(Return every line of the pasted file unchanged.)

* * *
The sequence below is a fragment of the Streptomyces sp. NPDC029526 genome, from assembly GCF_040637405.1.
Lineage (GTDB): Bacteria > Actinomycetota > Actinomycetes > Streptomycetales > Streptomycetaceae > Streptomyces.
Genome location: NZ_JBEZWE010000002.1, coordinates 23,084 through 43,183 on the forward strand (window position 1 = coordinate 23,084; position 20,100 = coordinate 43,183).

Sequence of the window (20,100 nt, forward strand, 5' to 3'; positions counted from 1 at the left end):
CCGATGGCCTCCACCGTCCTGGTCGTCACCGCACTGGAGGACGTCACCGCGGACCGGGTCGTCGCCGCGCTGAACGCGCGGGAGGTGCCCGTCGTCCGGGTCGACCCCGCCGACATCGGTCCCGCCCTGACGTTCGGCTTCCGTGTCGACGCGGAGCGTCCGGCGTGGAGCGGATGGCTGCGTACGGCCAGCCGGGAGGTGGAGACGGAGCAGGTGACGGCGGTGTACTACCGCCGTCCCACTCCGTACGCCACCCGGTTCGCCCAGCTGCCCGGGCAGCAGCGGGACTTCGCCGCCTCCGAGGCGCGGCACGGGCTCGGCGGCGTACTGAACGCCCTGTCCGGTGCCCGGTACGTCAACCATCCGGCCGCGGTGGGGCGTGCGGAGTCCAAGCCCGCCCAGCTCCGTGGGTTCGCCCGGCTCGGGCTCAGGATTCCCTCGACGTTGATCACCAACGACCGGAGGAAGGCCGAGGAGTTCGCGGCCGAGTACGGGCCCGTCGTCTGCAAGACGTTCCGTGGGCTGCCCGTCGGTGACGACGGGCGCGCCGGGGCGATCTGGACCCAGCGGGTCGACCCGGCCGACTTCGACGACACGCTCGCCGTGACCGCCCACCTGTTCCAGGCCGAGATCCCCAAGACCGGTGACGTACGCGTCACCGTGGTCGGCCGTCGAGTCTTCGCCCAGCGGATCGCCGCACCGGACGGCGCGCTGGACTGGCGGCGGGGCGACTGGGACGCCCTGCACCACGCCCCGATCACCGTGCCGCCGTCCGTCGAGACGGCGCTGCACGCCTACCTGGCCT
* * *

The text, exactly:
The sequence below is a fragment of the Streptomyces sp. NPDC029526 genome, from assembly GCF_040637405.1.
Lineage (GTDB): Bacteria > Actinomycetota > Actinomycetes > Streptomycetales > Streptomycetaceae > Streptomyces.
Genome location: NZ_JBEZWE010000002.1, coordinates 23,084 through 43,183 on the forward strand (window position 1 = coordinate 23,084; position 20,100 = coordinate 43,183).

Sequence of the window (20,100 nt, forward strand, 5' to 3'; positions counted from 1 at the left end):
CCGATGGCCTCCACCGTCCTGGTCGTCACCGCACTGGAGGACGTCACCGCGGACCGGGTCGTCGCCGCGCTGAACGCGCGGGAGGTGCCCGTCGTCCGGGTCGACCCCGCCGACATCGGTCCCGCCCTGACGTTCGGCTTCCGTGTCGACGCGGAGCGTCCGGCGTGGAGCGGATGGCTGCGTACGGCCAGCCGGGAGGTGGAGACGGAGCAGGTGACGGCGGTGTACTACCGCCGTCCCACTCCGTACGCCACCCGGTTCGCCCAGCTGCCCGGGCAGCAGCGGGACTTCGCCGCCTCCGAGGCGCGGCACGGGCTCGGCGGCGTACTGAACGCCCTGTCCGGTGCCCGGTACGTCAACCATCCGGCCGCGGTGGGGCGTGCGGAGTCCAAGCCCGCCCAGCTCCGTGGGTTCGCCCGGCTCGGGCTCAGGATTCCCTCGACGTTGATCACCAACGACCGGAGGAAGGCCGAGGAGTTCGCGGCCGAGTACGGGCCCGTCGTCTGCAAGACGTTCCGTGGGCTGCCCGTCGGTGACGACGGGCGCGCCGGGGCGATCTGGACCCAGCGGGTCGACCCGGCCGACTTCGACGACACGCTCGCCGTGACCGCCCACCTGTTCCAGGCCGAGATCCCCAAGACCGGTGACGTACGCGTCACCGTGGTCGGCCGTCGAGTCTTCGCCCAGCGGATCGCCGCACCGGACGGCGCGCTGGACTGGCGGCGGGGCGACTGGGACGCCCTGCACCACGCCCCGATCACCGTGCCGCCGTCCGTCGAGACGGCGCTGCACGCCTACCTGGCCT